The University of Minnesota’s Boynton Health Service signed a contract with the state last week to survey twice as many college campuses this spring when it conducts its 2013 College Student Health Survey.
The Minnesota Department of Health’s Statewide Health Improvement Program is giving Boynton nearly $138,000 to collect the data, according to MDH spokeswoman Martha Roberts.
SHIP coordinators are looking to use survey data to evaluate the impact and effectiveness of the program’s work with 31 post-secondary schools to create tobacco-free campuses, Roberts said.
Since 2009, these schools have worked with SHIP, which provides resources to help students and staff quit smoking.
“We don’t just throw people out to dry,” Roberts said. “We want them to be successful to quit smoking.”
As of July, at least 774 colleges and universities across the nation have adopted 100 percent smoke-free campuses, according to data from Americans for Nonsmokers’ Rights. The University’s Twin Cities campus does not currently have smoke-free policies, though Duluth and Crookston campuses do.
Roberts calls Boynton’s unique data set a “gold mine” because it allows SHIP to see if there’s been a change in tobacco use and exposure among campuses.
“Boynton Health Service’s College Student Health Survey is very unique statewide, even nationwide,” Roberts said.
The survey was the first comprehensive college health survey in the country when it debuted in 1995 and has since been adopted by the American College Health Survey, said Boynton spokesman Dave Golden. Boynton began surveying other campuses in 2007.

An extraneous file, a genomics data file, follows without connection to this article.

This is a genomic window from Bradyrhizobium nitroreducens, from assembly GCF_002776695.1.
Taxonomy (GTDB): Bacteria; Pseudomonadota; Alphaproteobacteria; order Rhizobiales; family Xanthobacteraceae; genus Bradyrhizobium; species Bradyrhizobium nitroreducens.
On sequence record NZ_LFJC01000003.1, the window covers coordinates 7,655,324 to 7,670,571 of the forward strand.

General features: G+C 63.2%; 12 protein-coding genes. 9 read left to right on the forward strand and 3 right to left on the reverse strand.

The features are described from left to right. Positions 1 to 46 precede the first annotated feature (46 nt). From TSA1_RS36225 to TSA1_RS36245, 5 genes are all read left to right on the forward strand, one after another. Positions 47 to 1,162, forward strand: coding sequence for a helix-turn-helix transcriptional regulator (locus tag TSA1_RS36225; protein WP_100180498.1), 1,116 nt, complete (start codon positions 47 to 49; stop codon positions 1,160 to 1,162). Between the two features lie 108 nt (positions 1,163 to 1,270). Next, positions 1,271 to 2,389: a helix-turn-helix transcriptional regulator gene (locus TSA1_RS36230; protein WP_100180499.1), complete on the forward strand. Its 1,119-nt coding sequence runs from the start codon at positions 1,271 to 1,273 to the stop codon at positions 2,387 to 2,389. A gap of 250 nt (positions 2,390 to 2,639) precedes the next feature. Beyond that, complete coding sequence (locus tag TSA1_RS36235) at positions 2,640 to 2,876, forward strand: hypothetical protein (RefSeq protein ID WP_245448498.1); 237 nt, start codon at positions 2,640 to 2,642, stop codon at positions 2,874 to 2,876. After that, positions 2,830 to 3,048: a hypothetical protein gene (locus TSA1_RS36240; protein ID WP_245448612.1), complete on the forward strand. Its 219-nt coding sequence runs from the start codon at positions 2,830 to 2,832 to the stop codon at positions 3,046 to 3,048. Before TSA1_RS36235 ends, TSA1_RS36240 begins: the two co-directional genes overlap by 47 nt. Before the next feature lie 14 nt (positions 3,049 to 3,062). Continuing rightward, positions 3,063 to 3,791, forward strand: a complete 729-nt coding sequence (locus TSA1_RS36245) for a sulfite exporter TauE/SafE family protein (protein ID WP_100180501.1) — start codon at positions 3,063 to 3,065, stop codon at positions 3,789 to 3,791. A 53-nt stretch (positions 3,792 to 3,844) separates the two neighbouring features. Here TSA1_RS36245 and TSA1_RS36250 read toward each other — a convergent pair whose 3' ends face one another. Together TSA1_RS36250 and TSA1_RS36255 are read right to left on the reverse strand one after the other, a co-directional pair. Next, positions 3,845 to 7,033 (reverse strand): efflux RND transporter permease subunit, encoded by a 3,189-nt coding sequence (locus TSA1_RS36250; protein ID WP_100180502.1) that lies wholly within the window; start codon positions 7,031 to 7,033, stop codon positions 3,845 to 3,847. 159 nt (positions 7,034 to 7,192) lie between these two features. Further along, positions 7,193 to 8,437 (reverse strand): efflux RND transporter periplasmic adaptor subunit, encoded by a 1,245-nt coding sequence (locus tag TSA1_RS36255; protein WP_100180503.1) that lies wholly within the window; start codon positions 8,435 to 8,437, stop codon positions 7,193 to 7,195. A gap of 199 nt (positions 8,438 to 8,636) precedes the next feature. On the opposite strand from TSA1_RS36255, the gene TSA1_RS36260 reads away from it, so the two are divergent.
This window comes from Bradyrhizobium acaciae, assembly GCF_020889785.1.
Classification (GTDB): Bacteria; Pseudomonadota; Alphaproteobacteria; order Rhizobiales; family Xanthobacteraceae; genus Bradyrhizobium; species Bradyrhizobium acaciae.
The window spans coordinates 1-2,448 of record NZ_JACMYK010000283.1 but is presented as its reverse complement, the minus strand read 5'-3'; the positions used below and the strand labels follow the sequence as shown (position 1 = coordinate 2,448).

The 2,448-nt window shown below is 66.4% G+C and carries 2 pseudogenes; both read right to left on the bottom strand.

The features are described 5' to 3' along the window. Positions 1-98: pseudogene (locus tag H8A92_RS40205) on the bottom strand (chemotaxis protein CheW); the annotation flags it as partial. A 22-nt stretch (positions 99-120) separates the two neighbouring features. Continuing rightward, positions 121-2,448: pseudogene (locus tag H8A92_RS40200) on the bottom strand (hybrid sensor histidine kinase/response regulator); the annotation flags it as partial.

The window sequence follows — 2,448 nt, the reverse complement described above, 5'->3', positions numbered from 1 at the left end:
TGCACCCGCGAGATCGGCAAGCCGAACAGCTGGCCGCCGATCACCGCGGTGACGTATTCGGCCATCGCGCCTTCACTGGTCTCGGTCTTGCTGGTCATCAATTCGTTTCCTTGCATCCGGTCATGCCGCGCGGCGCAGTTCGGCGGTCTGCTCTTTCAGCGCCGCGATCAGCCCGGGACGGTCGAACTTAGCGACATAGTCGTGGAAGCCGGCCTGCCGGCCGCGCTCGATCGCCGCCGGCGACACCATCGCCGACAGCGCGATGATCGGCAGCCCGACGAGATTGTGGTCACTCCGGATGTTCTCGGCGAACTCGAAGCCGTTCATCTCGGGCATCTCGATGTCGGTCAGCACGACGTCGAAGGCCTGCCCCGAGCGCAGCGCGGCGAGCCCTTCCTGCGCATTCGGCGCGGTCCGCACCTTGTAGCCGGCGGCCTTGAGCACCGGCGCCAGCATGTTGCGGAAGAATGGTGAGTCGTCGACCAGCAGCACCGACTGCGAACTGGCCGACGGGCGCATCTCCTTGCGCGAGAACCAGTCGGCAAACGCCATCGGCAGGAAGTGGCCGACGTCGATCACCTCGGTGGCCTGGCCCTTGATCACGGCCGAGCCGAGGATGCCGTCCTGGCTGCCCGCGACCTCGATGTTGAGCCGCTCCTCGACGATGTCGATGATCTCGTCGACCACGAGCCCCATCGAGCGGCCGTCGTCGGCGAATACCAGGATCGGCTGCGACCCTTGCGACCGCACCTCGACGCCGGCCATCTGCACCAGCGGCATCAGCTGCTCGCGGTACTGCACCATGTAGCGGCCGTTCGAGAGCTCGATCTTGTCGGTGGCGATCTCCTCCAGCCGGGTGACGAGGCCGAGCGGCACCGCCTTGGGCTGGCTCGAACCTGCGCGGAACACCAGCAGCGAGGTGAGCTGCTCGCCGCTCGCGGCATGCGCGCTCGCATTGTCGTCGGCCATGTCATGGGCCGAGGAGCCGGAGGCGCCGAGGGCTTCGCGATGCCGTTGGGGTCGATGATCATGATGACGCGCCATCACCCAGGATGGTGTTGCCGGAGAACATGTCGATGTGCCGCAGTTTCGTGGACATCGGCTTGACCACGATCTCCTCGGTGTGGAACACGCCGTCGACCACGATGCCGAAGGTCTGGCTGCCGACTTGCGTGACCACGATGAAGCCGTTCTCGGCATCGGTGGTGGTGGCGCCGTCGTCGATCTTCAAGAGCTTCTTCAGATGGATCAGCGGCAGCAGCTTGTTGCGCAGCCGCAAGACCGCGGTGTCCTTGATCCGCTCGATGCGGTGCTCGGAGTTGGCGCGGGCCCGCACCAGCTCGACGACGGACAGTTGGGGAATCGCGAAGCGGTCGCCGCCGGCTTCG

Golden said Boynton will examine about 45 campuses this spring, more than twice as many as the usual 15 to 20 schools surveyed. Only some of the schools will have tobacco-free policies so that the program can determine whether or not they work.
Though SHIP is primarily interested in tracking tobacco use, students on participating campuses will take the complete College Student Health Survey, which includes questions on everything from mental health to insurance-care coverage and sexual health.
Roberts said Boynton will maintain the privacy of many campuses, and it will be up to each individual school to release its data publically.
“Some schools might find it politically sensitive to share that their students have a high alcohol consumption rate, for example,” Roberts said. “It might affect their marketing.”
The creation of SHIP was part of Minnesota’s health care reform in 2008. The program has funded communities to create supportive environments, encourage healthy lifestyles and lower health care costs across the state, Roberts said.
Tobacco rates and obesity are two major costly issues for Minnesota, Roberts said, with Minnesotans spending almost $2.9 billion a year in direct medical costs due to tobacco use.
“It really has serious health care cost implications for our state, as well as quality of [Minnesotan’s] lives,” Roberts said.
She said it’s critical to track tobacco use on college campuses because tobacco companies target this age group to attract lifelong users.
Survey questions relating to tobacco use include environmental exposure to secondhand smoke, tobacco-use rates and quit attempts, according to Boynton Director of Research Katie Lust, who will be analyzing and aggregating the tobacco-use data for the program.
“Any opportunity that we can have to engage other post-secondary institutions in Minnesota is a great thing,” Lust said.
Golden said Boynton will be conducting the survey in early spring of 2013, and the results will be released next fall.